Conference attendees say it pays for auto makers and dealers to use the Internet to stay in touch with customers, stoke their enthusiasm and aim a fire hose at problems that may flare up.
Auto makers and dealers want owner advocates.
LOS ANGELES – Ed Allen recalls his grandfather enthusiastically telling family and friends how much he loved his oldF-150 pickup.
“Fast-forward a few generations,” says Allen, vice president-automotive industry business unit for information technology firm Oracle. “My daughter bought a new car and was so excited about it, she posted photos and comments on Twitter, Facebook and Instagram.”
She’s an owner advocate, just like her great-granddad was.
“The difference is that my grandfather influenced maybe 20 people, while my daughter influences thousands,” Allen says at the Automotive Customer Centricity Summit, hosted by Thought Leadership Summits here.
That is the power and reach of social media. It plays a starring role in how people express themselves to a world that has become larger.
That is why Allen and other conference attendees say it pays for auto makers and dealers to use social networking and related technology to stay in touch with customers, stoke their enthusiasm and aim a fire hose at problems that may flare up.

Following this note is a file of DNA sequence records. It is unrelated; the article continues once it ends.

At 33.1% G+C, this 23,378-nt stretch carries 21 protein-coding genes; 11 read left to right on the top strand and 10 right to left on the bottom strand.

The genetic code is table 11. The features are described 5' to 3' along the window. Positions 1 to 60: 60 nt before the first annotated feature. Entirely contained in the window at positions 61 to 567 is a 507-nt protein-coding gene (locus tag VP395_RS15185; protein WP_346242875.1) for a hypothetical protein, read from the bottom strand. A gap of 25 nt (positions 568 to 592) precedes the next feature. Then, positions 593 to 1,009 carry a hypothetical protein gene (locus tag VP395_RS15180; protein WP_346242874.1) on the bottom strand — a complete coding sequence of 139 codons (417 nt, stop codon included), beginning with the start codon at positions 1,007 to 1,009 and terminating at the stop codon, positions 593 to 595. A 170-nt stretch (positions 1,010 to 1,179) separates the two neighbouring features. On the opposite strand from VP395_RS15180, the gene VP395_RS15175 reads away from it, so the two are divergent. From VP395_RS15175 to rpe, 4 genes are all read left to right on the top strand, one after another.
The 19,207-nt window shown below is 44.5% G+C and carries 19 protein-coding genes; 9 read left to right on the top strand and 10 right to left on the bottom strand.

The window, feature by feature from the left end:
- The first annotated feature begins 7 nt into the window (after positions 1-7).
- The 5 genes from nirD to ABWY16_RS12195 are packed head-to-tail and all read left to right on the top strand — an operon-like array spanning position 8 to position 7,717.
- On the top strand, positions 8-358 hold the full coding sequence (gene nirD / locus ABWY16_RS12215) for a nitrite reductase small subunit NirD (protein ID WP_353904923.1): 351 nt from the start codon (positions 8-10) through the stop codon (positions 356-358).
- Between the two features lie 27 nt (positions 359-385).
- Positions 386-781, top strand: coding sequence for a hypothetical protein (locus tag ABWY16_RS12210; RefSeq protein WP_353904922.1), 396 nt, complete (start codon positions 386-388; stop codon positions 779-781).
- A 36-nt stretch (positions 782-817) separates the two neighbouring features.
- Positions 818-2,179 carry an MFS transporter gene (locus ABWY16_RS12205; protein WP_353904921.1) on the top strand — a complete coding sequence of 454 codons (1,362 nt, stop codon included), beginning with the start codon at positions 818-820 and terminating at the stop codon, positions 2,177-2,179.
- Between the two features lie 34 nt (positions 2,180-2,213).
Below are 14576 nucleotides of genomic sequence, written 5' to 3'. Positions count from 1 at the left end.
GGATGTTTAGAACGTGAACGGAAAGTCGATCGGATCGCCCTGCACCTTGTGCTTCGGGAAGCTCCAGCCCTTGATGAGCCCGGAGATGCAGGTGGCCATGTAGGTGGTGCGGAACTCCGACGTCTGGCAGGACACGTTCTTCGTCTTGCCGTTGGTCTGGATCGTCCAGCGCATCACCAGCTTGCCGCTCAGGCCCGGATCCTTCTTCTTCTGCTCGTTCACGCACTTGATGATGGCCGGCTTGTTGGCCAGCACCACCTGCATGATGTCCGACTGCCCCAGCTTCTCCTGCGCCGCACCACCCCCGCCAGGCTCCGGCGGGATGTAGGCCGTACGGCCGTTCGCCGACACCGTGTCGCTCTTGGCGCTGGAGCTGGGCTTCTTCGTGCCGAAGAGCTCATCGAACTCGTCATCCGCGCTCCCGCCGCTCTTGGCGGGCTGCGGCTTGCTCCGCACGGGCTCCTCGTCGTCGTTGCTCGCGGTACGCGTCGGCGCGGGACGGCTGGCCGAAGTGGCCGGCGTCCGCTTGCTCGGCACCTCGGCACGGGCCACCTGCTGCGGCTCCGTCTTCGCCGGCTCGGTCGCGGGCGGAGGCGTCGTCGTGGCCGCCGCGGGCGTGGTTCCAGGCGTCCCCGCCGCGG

“You need to get your customers talking about you,” says Dean Evans, senior vice president and chief marketing officer for Subaru of America. “If you don’t understand that, you are missing the point.”
Building loyalty is nothing new, but the way it is done today requires agility and the ability to adapt to fast-changing times, says Patrick Reininger, vice president-aftersales for data-cruncher Polk.
“YouTube was founded in 2005, and now gets 3 billion views a day,” he says. “Smartphone household usage has gone from 4% to 50% between 2005 and now.”
Playing to a larger audience in the Internet age, brand advocates are just as enthusiastic as ever. But their ranks are thinning.
“Only 47% of consumers return to the same brand when buying or leasing another car,” Reininger says. “And for dealers, service retention is at an all-time low, 28.1% last year compared to 33% in 2000.”
One way to shore up that erosion is for dealers and auto makers to collaboratively use modern technology such as customer-relationship management software during “the entire vehicle ownership lifecycle,” he says.